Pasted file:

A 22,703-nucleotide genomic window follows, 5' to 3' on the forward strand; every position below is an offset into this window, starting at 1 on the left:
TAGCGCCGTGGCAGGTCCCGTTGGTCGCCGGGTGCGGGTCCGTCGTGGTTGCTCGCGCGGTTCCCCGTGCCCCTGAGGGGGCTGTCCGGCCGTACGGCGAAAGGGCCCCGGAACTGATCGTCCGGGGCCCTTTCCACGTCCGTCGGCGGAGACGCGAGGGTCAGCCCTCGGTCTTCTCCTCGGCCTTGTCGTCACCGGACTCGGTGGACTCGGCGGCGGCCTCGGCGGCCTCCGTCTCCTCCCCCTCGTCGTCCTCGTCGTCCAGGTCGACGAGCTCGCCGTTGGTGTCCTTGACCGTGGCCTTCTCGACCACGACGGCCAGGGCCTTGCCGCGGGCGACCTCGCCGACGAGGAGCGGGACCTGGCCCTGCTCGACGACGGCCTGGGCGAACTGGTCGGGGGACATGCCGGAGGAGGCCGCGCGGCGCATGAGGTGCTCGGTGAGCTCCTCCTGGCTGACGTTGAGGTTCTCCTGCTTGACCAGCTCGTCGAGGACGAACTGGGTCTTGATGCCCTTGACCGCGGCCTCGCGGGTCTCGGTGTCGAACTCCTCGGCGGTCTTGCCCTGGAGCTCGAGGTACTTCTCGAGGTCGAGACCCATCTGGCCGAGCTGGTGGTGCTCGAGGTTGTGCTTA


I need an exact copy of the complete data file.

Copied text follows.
A 22,703-nucleotide genomic window follows, 5' to 3' on the forward strand; every position below is an offset into this window, starting at 1 on the left:
TAGCGCCGTGGCAGGTCCCGTTGGTCGCCGGGTGCGGGTCCGTCGTGGTTGCTCGCGCGGTTCCCCGTGCCCCTGAGGGGGCTGTCCGGCCGTACGGCGAAAGGGCCCCGGAACTGATCGTCCGGGGCCCTTTCCACGTCCGTCGGCGGAGACGCGAGGGTCAGCCCTCGGTCTTCTCCTCGGCCTTGTCGTCACCGGACTCGGTGGACTCGGCGGCGGCCTCGGCGGCCTCCGTCTCCTCCCCCTCGTCGTCCTCGTCGTCCAGGTCGACGAGCTCGCCGTTGGTGTCCTTGACCGTGGCCTTCTCGACCACGACGGCCAGGGCCTTGCCGCGGGCGACCTCGCCGACGAGGAGCGGGACCTGGCCCTGCTCGACGACGGCCTGGGCGAACTGGTCGGGGGACATGCCGGAGGAGGCCGCGCGGCGCATGAGGTGCTCGGTGAGCTCCTCCTGGCTGACGTTGAGGTTCTCCTGCTTGACCAGCTCGTCGAGGACGAACTGGGTCTTGATGCCCTTGACCGCGGCCTCGCGGGTCTCGGTGTCGAACTCCTCGGCGGTCTTGCCCTGGAGCTCGAGGTACTTCTCGAGGTCGAGACCCATCTGGCCGAGCTGGTGGTGCTCGAGGTTGTGCTTA